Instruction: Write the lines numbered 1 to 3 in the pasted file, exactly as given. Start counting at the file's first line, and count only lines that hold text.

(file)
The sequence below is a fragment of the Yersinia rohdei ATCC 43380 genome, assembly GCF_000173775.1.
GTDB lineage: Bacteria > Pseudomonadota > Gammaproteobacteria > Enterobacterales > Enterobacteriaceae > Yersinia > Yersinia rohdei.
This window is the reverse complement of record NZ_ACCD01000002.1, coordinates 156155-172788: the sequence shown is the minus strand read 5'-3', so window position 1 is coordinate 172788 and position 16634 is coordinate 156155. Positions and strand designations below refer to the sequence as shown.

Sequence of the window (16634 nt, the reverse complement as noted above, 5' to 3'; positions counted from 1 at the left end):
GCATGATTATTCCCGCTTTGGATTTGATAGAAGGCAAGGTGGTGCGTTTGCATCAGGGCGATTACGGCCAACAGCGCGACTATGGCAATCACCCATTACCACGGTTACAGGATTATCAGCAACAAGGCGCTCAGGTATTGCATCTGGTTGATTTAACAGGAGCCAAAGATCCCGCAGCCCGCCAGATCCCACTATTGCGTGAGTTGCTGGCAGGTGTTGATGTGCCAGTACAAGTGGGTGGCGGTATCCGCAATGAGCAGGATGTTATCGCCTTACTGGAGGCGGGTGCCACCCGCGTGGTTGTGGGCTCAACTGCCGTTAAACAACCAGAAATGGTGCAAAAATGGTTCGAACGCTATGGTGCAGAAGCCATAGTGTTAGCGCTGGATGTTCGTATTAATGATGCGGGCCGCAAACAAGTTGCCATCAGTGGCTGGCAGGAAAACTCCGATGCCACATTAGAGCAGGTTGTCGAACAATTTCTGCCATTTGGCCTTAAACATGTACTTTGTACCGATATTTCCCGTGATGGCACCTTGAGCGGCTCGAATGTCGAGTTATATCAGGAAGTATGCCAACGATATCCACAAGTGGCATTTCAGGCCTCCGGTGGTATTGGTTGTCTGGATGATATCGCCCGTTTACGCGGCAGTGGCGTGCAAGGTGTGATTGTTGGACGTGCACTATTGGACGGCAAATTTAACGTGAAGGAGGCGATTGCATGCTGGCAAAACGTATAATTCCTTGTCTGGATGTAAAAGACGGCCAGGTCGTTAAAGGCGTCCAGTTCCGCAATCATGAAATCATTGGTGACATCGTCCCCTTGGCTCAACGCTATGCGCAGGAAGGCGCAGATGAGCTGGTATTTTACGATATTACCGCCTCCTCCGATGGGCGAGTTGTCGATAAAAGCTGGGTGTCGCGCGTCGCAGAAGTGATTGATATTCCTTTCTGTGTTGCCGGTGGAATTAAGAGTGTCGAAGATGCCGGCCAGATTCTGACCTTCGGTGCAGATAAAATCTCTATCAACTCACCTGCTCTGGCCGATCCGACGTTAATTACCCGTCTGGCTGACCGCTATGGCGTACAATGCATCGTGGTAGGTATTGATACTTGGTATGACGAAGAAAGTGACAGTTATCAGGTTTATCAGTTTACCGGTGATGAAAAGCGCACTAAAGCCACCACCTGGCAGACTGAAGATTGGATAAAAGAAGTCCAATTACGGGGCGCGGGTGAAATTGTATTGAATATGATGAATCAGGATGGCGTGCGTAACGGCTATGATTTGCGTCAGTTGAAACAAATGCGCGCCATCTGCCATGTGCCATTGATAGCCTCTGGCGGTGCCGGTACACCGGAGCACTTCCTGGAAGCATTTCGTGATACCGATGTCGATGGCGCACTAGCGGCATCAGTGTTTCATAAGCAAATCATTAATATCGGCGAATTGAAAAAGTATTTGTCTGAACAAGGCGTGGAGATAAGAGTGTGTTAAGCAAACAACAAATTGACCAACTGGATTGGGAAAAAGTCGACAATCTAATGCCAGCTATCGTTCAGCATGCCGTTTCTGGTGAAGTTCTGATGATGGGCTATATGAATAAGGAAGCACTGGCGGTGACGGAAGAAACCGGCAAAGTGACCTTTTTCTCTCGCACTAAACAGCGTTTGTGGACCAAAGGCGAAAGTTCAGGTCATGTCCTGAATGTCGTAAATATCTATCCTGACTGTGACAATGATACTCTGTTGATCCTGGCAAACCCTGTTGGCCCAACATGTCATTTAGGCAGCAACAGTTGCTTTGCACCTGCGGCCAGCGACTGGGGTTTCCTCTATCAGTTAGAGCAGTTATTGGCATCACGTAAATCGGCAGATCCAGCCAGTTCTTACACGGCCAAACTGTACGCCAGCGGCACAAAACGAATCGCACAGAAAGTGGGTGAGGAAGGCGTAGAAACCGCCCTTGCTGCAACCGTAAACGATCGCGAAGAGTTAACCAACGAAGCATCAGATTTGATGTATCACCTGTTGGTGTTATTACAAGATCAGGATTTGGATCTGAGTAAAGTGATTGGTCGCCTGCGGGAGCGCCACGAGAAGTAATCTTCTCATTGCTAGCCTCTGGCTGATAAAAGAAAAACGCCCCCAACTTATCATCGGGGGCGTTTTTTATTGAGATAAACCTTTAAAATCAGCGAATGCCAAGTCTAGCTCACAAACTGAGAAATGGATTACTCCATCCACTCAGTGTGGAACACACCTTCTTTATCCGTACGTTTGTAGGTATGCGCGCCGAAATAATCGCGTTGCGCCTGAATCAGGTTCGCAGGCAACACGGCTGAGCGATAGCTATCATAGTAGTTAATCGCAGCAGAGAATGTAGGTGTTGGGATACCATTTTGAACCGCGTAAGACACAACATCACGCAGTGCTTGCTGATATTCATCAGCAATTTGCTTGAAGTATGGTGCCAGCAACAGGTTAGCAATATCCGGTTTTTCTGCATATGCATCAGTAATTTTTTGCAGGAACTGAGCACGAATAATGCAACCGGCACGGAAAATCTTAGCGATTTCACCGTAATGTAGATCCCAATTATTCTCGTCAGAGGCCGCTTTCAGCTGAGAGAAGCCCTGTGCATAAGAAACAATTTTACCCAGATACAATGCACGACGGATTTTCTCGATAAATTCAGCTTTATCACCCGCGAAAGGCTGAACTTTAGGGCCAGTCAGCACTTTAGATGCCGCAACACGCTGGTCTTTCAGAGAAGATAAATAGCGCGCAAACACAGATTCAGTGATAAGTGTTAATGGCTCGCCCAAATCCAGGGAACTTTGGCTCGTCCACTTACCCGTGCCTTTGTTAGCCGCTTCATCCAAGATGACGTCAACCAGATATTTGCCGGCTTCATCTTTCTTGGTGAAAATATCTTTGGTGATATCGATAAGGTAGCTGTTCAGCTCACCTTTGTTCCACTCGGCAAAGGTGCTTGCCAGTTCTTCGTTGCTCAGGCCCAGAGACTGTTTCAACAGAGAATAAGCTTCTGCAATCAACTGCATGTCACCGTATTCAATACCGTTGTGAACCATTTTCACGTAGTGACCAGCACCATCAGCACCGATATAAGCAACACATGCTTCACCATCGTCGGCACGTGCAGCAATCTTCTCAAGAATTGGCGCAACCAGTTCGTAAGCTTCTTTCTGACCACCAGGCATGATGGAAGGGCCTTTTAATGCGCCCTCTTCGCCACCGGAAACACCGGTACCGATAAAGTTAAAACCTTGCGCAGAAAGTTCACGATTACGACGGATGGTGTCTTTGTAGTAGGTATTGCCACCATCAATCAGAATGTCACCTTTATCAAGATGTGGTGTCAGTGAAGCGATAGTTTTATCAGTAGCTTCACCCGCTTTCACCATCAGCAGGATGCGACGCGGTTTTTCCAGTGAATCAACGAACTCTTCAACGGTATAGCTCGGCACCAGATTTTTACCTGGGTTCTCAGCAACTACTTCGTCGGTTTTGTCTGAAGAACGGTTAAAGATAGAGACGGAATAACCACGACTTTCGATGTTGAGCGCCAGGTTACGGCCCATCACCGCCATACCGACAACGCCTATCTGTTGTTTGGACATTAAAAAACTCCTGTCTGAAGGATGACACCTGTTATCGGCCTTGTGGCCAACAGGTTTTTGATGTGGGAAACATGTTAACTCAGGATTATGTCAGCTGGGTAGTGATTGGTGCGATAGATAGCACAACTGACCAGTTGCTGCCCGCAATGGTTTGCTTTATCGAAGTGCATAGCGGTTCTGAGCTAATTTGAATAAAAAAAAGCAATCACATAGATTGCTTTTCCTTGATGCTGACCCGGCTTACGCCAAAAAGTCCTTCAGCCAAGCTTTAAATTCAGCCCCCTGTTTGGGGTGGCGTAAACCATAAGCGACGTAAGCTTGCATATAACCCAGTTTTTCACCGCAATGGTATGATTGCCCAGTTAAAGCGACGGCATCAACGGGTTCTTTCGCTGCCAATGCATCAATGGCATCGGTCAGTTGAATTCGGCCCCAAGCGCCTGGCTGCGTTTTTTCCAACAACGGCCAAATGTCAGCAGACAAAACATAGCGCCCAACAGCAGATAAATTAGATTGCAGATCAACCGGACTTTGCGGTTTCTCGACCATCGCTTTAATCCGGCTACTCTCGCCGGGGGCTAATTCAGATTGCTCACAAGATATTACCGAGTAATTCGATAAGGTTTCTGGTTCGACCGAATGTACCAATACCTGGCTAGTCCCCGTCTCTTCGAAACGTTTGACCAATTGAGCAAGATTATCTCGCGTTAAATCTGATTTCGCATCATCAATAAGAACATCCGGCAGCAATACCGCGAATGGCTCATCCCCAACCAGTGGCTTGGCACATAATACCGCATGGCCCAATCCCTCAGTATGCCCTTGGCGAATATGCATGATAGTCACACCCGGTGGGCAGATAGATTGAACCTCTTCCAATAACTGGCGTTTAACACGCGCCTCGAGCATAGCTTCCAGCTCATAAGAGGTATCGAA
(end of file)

The sequence below is a fragment of the Yersinia rohdei ATCC 43380 genome, assembly GCF_000173775.1.
GTDB lineage: Bacteria > Pseudomonadota > Gammaproteobacteria > Enterobacterales > Enterobacteriaceae > Yersinia > Yersinia rohdei.
This window is the reverse complement of record NZ_ACCD01000002.1, coordinates 156155-172788: the sequence shown is the minus strand read 5'-3', so window position 1 is coordinate 172788 and position 16634 is coordinate 156155. Positions and strand designations below refer to the sequence as shown.